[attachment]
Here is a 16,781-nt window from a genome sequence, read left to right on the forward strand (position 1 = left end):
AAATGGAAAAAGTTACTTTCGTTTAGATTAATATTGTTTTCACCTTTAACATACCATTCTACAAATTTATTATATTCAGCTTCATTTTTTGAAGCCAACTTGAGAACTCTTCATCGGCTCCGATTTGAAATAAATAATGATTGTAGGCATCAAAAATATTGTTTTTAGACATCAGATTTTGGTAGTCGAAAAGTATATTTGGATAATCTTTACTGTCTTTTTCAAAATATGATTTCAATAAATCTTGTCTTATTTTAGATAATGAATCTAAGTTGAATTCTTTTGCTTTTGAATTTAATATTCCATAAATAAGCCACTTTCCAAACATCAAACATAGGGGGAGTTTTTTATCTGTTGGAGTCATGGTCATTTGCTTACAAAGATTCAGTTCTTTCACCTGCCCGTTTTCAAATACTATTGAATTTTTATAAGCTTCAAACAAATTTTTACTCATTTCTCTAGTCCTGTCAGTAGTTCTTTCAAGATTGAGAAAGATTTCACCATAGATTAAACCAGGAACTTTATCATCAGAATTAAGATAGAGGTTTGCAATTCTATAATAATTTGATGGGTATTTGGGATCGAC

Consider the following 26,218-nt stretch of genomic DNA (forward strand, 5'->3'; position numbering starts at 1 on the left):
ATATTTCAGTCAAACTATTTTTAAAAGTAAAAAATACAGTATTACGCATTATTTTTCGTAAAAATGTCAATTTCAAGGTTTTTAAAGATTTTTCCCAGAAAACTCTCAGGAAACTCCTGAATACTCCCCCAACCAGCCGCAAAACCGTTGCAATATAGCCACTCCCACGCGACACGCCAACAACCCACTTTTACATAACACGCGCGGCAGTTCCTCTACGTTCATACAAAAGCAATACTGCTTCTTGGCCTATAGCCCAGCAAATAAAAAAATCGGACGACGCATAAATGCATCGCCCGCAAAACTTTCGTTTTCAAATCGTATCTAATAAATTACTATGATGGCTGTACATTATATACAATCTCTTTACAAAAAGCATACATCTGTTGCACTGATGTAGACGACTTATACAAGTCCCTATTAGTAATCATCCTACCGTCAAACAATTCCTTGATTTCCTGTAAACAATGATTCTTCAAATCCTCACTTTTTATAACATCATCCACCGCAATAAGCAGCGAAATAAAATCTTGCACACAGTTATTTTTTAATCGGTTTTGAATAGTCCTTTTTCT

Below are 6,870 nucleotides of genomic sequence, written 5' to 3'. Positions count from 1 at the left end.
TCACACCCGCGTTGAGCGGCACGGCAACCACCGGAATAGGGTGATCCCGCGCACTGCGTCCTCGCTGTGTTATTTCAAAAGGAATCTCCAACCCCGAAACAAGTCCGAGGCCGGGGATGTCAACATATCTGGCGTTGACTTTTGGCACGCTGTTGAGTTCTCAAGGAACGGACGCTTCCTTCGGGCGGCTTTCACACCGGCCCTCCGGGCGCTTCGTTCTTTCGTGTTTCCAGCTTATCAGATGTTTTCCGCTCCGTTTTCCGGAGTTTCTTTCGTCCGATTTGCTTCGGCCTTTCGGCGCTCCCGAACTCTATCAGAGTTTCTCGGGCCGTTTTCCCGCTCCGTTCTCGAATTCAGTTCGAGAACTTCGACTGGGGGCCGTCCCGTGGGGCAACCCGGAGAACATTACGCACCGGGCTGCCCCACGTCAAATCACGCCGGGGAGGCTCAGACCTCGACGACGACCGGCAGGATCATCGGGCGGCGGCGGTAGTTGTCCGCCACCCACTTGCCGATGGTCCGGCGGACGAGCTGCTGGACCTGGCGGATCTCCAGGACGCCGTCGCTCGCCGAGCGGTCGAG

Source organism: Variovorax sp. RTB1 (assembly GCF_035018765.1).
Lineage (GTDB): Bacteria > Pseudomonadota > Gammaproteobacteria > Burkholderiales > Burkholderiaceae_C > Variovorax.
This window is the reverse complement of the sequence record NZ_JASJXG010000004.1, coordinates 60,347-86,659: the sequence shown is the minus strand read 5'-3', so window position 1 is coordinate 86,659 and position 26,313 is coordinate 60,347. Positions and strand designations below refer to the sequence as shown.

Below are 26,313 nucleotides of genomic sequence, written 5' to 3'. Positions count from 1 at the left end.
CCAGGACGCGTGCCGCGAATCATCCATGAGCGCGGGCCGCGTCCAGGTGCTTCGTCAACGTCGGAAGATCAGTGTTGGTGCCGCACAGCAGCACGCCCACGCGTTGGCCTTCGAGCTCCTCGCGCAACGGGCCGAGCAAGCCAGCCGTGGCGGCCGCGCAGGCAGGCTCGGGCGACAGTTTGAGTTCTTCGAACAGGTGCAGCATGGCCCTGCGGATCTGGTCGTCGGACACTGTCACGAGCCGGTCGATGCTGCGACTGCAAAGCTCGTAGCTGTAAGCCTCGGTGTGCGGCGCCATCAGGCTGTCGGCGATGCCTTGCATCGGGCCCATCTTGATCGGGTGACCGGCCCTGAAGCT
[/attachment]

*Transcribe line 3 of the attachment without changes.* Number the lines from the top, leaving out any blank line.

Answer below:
Consider the following 26,218-nt stretch of genomic DNA (forward strand, 5'->3'; position numbering starts at 1 on the left):